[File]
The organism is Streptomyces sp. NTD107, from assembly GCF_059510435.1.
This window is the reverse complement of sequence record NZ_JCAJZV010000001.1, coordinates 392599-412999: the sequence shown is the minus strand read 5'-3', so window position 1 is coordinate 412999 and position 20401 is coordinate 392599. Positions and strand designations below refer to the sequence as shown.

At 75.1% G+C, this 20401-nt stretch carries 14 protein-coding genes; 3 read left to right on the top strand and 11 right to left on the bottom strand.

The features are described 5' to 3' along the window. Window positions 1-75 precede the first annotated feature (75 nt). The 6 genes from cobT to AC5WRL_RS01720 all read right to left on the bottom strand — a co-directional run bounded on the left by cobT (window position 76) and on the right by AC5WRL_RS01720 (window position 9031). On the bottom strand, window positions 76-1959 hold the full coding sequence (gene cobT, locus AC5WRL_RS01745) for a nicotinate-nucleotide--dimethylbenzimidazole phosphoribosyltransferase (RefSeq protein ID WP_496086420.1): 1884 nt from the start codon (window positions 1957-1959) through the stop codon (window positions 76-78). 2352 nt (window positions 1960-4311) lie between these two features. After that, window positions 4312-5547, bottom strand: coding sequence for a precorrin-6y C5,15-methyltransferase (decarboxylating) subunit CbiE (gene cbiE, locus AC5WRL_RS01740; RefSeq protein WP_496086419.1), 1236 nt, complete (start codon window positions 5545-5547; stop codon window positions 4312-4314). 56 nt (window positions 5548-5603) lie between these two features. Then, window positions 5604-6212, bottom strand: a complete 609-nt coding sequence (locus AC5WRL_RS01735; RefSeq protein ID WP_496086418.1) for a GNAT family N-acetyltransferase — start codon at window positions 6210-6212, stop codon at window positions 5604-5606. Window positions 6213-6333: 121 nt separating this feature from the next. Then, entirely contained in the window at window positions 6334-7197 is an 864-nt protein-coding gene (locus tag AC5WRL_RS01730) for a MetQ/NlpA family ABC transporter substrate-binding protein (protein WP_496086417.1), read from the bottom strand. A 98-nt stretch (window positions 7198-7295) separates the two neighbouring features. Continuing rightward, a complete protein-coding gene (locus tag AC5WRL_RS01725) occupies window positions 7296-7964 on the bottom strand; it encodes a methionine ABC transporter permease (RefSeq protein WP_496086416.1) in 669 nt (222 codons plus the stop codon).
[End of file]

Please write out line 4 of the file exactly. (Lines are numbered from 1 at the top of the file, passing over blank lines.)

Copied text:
The features are described 5' to 3' along the window. Window positions 1-75 precede the first annotated feature (75 nt). The 6 genes from cobT to AC5WRL_RS01720 all read right to left on the bottom strand — a co-directional run bounded on the left by cobT (window position 76) and on the right by AC5WRL_RS01720 (window position 9031). On the bottom strand, window positions 76-1959 hold the full coding sequence (gene cobT, locus AC5WRL_RS01745) for a nicotinate-nucleotide--dimethylbenzimidazole phosphoribosyltransferase (RefSeq protein ID WP_496086420.1): 1884 nt from the start codon (window positions 1957-1959) through the stop codon (window positions 76-78). 2352 nt (window positions 1960-4311) lie between these two features. After that, window positions 4312-5547, bottom strand: coding sequence for a precorrin-6y C5,15-methyltransferase (decarboxylating) subunit CbiE (gene cbiE, locus AC5WRL_RS01740; RefSeq protein WP_496086419.1), 1236 nt, complete (start codon window positions 5545-5547; stop codon window positions 4312-4314). 56 nt (window positions 5548-5603) lie between these two features. Then, window positions 5604-6212, bottom strand: a complete 609-nt coding sequence (locus AC5WRL_RS01735; RefSeq protein ID WP_496086418.1) for a GNAT family N-acetyltransferase — start codon at window positions 6210-6212, stop codon at window positions 5604-5606. Window positions 6213-6333: 121 nt separating this feature from the next. Then, entirely contained in the window at window positions 6334-7197 is an 864-nt protein-coding gene (locus tag AC5WRL_RS01730) for a MetQ/NlpA family ABC transporter substrate-binding protein (protein WP_496086417.1), read from the bottom strand. A 98-nt stretch (window positions 7198-7295) separates the two neighbouring features. Continuing rightward, a complete protein-coding gene (locus tag AC5WRL_RS01725) occupies window positions 7296-7964 on the bottom strand; it encodes a methionine ABC transporter permease (RefSeq protein WP_496086416.1) in 669 nt (222 codons plus the stop codon).